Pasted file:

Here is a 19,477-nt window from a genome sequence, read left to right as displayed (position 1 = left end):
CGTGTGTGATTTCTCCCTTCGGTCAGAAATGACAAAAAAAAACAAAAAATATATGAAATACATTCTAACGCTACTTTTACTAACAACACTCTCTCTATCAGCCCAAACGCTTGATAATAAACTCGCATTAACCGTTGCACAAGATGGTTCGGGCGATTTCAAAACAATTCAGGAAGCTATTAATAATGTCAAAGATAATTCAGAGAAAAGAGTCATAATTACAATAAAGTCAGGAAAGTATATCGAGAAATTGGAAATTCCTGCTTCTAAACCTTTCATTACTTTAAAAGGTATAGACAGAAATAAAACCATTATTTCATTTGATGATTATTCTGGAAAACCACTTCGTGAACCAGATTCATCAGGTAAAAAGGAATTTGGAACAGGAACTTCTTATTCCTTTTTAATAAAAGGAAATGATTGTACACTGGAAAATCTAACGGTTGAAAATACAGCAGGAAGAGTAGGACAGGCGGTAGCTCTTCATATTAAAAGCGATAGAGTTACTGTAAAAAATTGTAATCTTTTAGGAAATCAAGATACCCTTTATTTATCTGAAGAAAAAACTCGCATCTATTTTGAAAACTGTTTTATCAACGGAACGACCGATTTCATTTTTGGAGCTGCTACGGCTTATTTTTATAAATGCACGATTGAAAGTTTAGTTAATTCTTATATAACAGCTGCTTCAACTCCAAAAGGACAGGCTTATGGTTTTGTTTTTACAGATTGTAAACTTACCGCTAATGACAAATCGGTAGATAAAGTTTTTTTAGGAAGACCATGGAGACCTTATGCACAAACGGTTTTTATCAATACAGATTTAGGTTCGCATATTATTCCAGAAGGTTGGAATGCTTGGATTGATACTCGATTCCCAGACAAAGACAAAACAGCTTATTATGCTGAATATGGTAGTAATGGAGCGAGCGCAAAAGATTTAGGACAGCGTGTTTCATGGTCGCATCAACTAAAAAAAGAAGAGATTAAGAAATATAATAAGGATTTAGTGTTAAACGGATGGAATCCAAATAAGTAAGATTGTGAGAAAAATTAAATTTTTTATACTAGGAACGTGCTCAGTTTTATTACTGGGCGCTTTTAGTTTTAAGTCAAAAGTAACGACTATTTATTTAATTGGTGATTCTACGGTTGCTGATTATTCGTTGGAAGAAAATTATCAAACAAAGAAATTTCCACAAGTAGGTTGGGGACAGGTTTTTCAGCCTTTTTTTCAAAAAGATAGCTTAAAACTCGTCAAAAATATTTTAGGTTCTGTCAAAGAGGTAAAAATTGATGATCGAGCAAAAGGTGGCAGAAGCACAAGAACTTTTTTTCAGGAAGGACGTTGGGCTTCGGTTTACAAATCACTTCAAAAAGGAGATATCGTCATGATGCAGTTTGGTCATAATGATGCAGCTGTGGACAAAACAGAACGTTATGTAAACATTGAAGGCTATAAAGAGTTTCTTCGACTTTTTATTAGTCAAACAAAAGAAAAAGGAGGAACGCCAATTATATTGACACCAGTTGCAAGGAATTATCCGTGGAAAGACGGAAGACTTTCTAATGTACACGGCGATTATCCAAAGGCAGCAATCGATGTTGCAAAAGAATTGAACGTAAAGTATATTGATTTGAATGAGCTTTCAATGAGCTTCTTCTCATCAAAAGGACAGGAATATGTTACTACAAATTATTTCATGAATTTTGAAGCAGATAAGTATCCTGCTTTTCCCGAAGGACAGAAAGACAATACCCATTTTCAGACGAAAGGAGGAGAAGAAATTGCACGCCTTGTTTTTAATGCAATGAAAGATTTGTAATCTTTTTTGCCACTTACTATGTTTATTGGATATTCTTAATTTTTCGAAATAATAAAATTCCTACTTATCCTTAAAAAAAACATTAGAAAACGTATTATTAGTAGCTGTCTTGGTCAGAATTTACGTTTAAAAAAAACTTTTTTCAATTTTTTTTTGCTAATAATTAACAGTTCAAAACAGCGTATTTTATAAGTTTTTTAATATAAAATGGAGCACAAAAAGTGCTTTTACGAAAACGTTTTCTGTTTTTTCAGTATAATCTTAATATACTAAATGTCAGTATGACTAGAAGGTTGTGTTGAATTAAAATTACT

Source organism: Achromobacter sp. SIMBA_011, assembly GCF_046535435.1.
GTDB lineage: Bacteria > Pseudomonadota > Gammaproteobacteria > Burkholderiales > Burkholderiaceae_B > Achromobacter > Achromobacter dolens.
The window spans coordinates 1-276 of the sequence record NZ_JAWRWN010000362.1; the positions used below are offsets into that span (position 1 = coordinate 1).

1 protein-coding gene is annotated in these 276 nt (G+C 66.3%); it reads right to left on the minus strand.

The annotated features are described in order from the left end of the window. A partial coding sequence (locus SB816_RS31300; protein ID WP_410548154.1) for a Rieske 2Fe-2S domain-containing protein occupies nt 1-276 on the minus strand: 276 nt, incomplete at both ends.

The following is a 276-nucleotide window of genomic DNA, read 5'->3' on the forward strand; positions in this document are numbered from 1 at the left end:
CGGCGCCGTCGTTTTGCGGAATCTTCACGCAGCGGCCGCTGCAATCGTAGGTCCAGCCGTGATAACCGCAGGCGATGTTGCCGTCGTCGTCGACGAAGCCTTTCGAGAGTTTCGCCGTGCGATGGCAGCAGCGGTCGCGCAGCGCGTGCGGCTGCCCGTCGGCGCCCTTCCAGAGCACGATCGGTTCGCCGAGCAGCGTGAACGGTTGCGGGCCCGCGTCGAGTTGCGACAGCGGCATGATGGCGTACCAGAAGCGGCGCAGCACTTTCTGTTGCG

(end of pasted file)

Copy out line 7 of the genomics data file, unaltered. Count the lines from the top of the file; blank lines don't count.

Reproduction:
The annotated features are described in order from the left end of the window. A partial coding sequence (locus SB816_RS31300; protein ID WP_410548154.1) for a Rieske 2Fe-2S domain-containing protein occupies nt 1-276 on the minus strand: 276 nt, incomplete at both ends.